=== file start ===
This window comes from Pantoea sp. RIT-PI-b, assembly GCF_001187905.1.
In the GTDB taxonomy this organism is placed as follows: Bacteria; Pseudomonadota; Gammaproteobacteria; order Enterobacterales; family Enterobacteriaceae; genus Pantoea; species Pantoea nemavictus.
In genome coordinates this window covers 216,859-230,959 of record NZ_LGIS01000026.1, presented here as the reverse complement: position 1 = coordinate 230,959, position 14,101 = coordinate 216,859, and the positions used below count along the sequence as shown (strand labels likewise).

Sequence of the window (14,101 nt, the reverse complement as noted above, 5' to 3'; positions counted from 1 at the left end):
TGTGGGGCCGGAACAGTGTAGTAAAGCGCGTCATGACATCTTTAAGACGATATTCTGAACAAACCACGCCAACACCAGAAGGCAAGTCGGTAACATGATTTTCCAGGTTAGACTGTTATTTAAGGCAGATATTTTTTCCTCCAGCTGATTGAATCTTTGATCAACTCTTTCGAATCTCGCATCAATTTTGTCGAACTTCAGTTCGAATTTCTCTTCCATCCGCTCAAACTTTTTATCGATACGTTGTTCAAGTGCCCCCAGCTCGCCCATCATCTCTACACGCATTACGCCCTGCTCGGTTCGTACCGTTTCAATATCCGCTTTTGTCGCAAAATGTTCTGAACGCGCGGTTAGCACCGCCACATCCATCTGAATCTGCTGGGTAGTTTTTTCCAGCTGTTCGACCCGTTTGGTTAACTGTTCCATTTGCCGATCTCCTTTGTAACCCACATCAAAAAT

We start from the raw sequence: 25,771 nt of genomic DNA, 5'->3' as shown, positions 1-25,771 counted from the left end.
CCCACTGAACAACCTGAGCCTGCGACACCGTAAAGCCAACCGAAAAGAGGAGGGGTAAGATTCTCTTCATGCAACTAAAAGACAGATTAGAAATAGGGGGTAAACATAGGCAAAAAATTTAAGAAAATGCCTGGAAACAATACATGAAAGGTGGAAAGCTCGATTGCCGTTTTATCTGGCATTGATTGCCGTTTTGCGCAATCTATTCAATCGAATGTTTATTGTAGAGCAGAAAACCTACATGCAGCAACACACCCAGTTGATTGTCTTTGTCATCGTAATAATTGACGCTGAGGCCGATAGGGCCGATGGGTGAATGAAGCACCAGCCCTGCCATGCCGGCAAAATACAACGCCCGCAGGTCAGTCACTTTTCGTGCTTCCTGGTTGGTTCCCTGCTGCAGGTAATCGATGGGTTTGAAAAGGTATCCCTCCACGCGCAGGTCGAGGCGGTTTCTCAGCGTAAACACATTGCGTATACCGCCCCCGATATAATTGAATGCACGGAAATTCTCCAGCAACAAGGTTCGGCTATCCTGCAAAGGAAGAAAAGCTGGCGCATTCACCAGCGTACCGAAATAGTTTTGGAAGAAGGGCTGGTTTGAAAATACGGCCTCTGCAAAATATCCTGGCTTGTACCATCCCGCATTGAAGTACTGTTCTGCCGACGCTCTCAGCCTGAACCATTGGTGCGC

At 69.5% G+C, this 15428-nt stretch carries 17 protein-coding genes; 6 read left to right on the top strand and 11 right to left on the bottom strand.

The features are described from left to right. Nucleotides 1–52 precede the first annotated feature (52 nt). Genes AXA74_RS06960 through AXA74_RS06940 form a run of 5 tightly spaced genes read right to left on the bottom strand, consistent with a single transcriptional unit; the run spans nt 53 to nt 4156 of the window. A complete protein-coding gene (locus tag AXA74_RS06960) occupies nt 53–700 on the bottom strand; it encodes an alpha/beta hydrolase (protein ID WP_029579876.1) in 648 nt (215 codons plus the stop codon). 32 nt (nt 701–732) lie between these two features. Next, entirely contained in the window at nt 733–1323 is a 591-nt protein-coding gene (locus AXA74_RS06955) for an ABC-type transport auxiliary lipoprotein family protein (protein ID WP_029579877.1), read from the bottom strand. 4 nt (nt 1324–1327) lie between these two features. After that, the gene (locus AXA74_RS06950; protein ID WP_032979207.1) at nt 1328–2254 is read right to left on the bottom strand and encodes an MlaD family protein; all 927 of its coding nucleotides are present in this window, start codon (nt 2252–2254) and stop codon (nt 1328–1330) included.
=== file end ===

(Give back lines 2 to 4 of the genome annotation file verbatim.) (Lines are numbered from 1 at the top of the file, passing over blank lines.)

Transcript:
In the GTDB taxonomy this organism is placed as follows: Bacteria; Pseudomonadota; Gammaproteobacteria; order Enterobacterales; family Enterobacteriaceae; genus Pantoea; species Pantoea nemavictus.
In genome coordinates this window covers 216,859-230,959 of record NZ_LGIS01000026.1, presented here as the reverse complement: position 1 = coordinate 230,959, position 14,101 = coordinate 216,859, and the positions used below count along the sequence as shown (strand labels likewise).

Sequence of the window (14,101 nt, the reverse complement as noted above, 5' to 3'; positions counted from 1 at the left end):